Chancellor also opts to freeze fuel duty
The government plans to introduce signs on motorways that display the price of fuel at service stations, to help promote competition and lower fuel prices.
The announcement was made as part of the Chancellor’s Autumn Statement and follows a motoring.co.uk article raising concerns about the prices charged by motorway service stations.
The Department for Transport will begin work early next year on trialling a new fuel comparison sign at five service stations on the M5 between Bristol and Exeter, with a view to introducing the signs by the end of 2015.
Transport Minister Robert Goodwill said: "For too long drivers have been ripped off by petrol prices on motorways. This government wants to support the hardworking people of Britain and build a fairer society. Today’s announcement will ensure people can see the cheapest places to fill up, encouraging greater competition between service stations."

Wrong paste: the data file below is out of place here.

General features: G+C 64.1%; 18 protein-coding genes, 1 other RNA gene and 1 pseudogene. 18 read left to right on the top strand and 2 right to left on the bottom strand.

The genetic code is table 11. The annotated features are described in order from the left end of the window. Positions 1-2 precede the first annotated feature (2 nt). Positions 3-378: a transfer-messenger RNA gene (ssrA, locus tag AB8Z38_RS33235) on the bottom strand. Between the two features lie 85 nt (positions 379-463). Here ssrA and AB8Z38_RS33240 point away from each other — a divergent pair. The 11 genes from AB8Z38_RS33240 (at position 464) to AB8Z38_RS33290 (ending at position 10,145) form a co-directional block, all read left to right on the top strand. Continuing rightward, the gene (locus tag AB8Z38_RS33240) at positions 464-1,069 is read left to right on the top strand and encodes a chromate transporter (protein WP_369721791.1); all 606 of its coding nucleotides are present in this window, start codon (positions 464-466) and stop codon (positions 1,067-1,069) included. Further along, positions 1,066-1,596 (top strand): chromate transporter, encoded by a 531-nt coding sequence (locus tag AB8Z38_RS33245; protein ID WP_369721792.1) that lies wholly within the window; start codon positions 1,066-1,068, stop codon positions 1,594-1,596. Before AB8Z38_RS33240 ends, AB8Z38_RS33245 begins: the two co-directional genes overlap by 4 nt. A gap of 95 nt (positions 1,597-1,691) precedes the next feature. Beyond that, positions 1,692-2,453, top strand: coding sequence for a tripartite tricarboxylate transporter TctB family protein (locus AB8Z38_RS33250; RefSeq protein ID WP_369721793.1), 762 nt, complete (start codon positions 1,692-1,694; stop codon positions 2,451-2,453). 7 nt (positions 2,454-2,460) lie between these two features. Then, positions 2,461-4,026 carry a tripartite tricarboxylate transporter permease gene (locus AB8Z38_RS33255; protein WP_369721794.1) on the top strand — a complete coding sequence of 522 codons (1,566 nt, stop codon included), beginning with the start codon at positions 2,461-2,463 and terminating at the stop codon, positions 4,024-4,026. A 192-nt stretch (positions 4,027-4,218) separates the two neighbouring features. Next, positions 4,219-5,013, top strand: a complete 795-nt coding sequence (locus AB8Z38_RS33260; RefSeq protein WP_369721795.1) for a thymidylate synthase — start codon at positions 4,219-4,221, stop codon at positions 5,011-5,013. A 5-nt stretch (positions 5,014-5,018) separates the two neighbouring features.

The trial follows a report by the Office of Fair Trading (OFT) in January 2013 which called for more public information on UK petrol and diesel prices.
The OFT found fuel sold at motorway stations was on average 7.5 pence per litre more expensive for petrol, and 8.3 pence per litre for diesel, than across the rest of the country.
Over the past six months the Department for Transport has been examining the cost and planning implications of introducing the signs. The aim of the trial will be to determine whether traffic signs are effective in providing information to road users, and successful in bringing down prices.
Five service stations on the Bristol to Exeter stretch of the M5 have agreed in principle to be involved in the trial.
There was some better news than expected for drivers, who were spared a rise in duty on petrol and diesel despite falling pump prices in recent months.